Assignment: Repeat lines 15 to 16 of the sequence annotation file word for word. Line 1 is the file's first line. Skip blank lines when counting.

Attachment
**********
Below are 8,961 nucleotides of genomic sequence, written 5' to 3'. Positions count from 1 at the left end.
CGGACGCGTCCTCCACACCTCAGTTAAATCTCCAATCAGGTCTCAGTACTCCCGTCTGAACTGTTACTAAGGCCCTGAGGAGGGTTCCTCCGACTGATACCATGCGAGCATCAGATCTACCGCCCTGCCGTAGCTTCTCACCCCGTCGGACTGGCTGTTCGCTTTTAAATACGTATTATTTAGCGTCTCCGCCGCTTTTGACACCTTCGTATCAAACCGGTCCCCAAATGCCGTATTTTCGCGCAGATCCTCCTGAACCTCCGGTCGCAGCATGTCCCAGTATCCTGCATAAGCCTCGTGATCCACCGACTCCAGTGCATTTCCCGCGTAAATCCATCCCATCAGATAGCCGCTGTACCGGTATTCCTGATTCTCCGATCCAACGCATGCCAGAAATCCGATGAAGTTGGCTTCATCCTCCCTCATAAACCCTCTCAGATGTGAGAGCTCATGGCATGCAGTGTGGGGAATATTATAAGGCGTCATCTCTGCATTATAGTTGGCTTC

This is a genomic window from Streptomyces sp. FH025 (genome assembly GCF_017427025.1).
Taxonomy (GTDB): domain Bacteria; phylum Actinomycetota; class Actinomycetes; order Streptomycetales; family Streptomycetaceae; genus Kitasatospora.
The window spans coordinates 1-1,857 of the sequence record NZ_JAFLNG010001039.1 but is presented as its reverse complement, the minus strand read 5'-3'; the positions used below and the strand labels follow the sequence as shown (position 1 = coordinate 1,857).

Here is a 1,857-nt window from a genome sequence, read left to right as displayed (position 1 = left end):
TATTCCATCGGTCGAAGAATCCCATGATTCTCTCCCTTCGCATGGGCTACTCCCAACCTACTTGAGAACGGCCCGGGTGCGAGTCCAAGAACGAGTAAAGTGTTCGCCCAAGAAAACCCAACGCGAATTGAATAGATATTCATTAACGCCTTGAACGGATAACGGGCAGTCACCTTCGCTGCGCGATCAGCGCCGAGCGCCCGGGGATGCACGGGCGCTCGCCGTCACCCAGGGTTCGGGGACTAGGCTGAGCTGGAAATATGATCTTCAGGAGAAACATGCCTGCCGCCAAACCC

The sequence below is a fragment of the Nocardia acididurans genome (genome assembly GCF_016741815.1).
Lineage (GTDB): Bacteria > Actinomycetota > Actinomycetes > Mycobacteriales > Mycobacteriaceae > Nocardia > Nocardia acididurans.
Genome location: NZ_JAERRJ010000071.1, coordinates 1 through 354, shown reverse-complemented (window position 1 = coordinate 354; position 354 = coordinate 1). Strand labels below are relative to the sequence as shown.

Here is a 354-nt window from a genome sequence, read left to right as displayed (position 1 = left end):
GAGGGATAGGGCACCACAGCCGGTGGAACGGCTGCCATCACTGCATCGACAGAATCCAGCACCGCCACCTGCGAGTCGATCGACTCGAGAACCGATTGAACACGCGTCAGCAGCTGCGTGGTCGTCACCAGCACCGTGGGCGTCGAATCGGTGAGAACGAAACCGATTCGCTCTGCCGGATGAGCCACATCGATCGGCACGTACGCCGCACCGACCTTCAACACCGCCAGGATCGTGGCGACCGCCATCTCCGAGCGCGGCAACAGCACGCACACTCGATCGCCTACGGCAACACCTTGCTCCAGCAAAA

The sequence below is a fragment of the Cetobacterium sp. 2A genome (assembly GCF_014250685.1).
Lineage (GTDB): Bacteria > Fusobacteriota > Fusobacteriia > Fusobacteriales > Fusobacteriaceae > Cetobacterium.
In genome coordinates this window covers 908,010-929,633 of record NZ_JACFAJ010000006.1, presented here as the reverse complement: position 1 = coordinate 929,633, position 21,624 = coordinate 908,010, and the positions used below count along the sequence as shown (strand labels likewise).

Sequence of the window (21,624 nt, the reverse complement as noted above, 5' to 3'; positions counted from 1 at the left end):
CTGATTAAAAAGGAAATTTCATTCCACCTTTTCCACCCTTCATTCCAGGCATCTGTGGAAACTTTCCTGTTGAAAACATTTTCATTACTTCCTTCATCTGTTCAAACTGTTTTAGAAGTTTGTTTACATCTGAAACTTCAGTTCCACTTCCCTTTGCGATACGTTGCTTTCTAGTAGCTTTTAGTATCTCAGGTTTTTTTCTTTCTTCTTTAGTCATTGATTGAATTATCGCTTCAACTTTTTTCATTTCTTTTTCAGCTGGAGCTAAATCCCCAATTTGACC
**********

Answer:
In genome coordinates this window covers 908,010-929,633 of record NZ_JACFAJ010000006.1, presented here as the reverse complement: position 1 = coordinate 929,633, position 21,624 = coordinate 908,010, and the positions used below count along the sequence as shown (strand labels likewise).

Sequence of the window (21,624 nt, the reverse complement as noted above, 5' to 3'; positions counted from 1 at the left end):